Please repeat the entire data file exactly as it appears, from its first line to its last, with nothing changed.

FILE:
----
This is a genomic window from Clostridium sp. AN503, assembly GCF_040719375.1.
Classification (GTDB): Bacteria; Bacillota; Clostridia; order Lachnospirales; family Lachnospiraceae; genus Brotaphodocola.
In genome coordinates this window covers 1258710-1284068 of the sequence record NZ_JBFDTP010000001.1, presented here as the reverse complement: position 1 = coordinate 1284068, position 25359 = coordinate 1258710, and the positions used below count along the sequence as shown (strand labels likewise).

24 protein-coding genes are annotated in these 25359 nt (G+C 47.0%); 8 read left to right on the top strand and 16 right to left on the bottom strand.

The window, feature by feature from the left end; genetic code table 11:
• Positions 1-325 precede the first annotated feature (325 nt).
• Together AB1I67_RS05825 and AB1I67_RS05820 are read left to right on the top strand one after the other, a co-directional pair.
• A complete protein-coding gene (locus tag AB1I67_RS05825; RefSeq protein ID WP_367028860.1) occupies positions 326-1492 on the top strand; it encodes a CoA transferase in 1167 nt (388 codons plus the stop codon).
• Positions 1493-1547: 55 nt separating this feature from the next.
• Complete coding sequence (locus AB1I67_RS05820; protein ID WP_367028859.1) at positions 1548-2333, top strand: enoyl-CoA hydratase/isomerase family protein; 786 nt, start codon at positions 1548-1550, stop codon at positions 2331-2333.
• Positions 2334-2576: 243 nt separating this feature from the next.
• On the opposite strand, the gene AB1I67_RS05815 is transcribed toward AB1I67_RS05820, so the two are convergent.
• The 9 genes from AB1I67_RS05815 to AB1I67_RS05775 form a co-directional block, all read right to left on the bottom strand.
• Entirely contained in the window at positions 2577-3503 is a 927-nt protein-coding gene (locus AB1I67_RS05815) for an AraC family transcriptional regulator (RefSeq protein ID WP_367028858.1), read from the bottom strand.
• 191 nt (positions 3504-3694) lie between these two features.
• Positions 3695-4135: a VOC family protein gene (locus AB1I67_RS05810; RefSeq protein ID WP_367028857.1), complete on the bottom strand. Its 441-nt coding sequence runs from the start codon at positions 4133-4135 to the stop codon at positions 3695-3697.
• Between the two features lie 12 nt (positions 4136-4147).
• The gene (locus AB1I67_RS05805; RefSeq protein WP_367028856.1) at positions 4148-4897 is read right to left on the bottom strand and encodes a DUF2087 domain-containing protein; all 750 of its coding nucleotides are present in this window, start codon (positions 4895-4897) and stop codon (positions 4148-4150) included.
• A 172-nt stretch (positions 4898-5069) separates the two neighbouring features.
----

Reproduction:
This is a genomic window from Clostridium sp. AN503, assembly GCF_040719375.1.
Classification (GTDB): Bacteria; Bacillota; Clostridia; order Lachnospirales; family Lachnospiraceae; genus Brotaphodocola.
In genome coordinates this window covers 1258710-1284068 of the sequence record NZ_JBFDTP010000001.1, presented here as the reverse complement: position 1 = coordinate 1284068, position 25359 = coordinate 1258710, and the positions used below count along the sequence as shown (strand labels likewise).

24 protein-coding genes are annotated in these 25359 nt (G+C 47.0%); 8 read left to right on the top strand and 16 right to left on the bottom strand.

The window, feature by feature from the left end; genetic code table 11:
• Positions 1-325 precede the first annotated feature (325 nt).
• Together AB1I67_RS05825 and AB1I67_RS05820 are read left to right on the top strand one after the other, a co-directional pair.
• A complete protein-coding gene (locus tag AB1I67_RS05825; RefSeq protein ID WP_367028860.1) occupies positions 326-1492 on the top strand; it encodes a CoA transferase in 1167 nt (388 codons plus the stop codon).
• Positions 1493-1547: 55 nt separating this feature from the next.
• Complete coding sequence (locus AB1I67_RS05820; protein ID WP_367028859.1) at positions 1548-2333, top strand: enoyl-CoA hydratase/isomerase family protein; 786 nt, start codon at positions 1548-1550, stop codon at positions 2331-2333.
• Positions 2334-2576: 243 nt separating this feature from the next.
• On the opposite strand, the gene AB1I67_RS05815 is transcribed toward AB1I67_RS05820, so the two are convergent.
• The 9 genes from AB1I67_RS05815 to AB1I67_RS05775 form a co-directional block, all read right to left on the bottom strand.
• Entirely contained in the window at positions 2577-3503 is a 927-nt protein-coding gene (locus AB1I67_RS05815) for an AraC family transcriptional regulator (RefSeq protein ID WP_367028858.1), read from the bottom strand.
• 191 nt (positions 3504-3694) lie between these two features.
• Positions 3695-4135: a VOC family protein gene (locus AB1I67_RS05810; RefSeq protein ID WP_367028857.1), complete on the bottom strand. Its 441-nt coding sequence runs from the start codon at positions 4133-4135 to the stop codon at positions 3695-3697.
• Between the two features lie 12 nt (positions 4136-4147).
• The gene (locus AB1I67_RS05805; RefSeq protein WP_367028856.1) at positions 4148-4897 is read right to left on the bottom strand and encodes a DUF2087 domain-containing protein; all 750 of its coding nucleotides are present in this window, start codon (positions 4895-4897) and stop codon (positions 4148-4150) included.
• A 172-nt stretch (positions 4898-5069) separates the two neighbouring features.